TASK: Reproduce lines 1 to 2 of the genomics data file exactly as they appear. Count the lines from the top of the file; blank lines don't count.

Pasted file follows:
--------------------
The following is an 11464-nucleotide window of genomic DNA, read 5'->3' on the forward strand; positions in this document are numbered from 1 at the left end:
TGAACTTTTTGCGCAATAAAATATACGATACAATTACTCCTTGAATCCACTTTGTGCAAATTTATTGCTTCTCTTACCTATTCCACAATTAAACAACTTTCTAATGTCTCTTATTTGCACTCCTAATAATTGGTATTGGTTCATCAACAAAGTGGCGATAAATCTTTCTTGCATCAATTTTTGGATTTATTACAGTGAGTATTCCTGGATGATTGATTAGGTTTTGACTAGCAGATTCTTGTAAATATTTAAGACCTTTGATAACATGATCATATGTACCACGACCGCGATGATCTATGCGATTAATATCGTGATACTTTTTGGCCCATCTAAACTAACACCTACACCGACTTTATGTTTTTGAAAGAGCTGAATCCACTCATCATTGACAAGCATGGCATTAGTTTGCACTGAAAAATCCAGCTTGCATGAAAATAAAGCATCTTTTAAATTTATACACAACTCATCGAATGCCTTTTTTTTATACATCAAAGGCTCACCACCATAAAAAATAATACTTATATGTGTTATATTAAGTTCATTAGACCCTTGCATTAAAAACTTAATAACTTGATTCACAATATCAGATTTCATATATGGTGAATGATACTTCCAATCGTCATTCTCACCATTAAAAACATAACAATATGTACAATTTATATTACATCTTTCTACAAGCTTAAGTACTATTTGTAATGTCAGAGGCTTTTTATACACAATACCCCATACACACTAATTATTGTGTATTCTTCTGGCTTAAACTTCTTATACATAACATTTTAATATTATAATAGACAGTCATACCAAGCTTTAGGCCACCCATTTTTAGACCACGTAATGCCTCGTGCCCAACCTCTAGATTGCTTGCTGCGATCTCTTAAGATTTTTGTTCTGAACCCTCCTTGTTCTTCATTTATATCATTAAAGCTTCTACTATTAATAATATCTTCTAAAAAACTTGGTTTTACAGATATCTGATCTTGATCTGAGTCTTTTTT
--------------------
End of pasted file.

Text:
The following is an 11464-nucleotide window of genomic DNA, read 5'->3' on the forward strand; positions in this document are numbered from 1 at the left end:
TGAACTTTTTGCGCAATAAAATATACGATACAATTACTCCTTGAATCCACTTTGTGCAAATTTATTGCTTCTCTTACCTATTCCACAATTAAACAACTTTCTAATGTCTCTTATTTGCACTCCTAATAATTGGTATTGGTTCATCAACAAAGTGGCGATAAATCTTTCTTGCATCAATTTTTGGATTTATTACAGTGAGTATTCCTGGATGATTGATTAGGTTTTGACTAGCAGATTCTTGTAAATATTTAAGACCTTTGATAACATGATCATATGTACCACGACCGCGATGATCTATGCGATTAATATCGTGATACTTTTTGGCCCATCTAAACTAACACCTACACCGACTTTATGTTTTTGAAAGAGCTGAATCCACTCATCATTGACAAGCATGGCATTAGTTTGCACTGAAAAATCCAGCTTGCATGAAAATAAAGCATCTTTTAAATTTATACACAACTCATCGAATGCCTTTTTTTTATACATCAAAGGCTCACCACCATAAAAAATAATACTTATATGTGTTATATTAAGTTCATTAGACCCTTGCATTAAAAACTTAATAACTTGATTCACAATATCAGATTTCATATATGGTGAATGATACTTCCAATCGTCATTCTCACCATTAAAAACATAACAATATGTACAATTTATATTACATCTTTCTACAAGCTTAAGTACTATTTGTAATGTCAGAGGCTTTTTATACACAATACCCCATACACACTAATTATTGTGTATTCTTCTGGCTTAAACTTCTTATACATAACATTTTAATATTATAATAGACAGTCATACCAAGCTTTAGGCCACCCATTTTTAGACCACGTAATGCCTCGTGCCCAACCTCTAGATTGCTTGCTGCGATCTCTTAAGATTTTTGTTCTGAACCCTCCTTGTTCTTCATTTATATCATTAAAGCTTCTACTATTAATAATATCTTCTAAAAAACTTGGTTTTACAGATATCTGATCTTGATCTGAGTCTTTTTT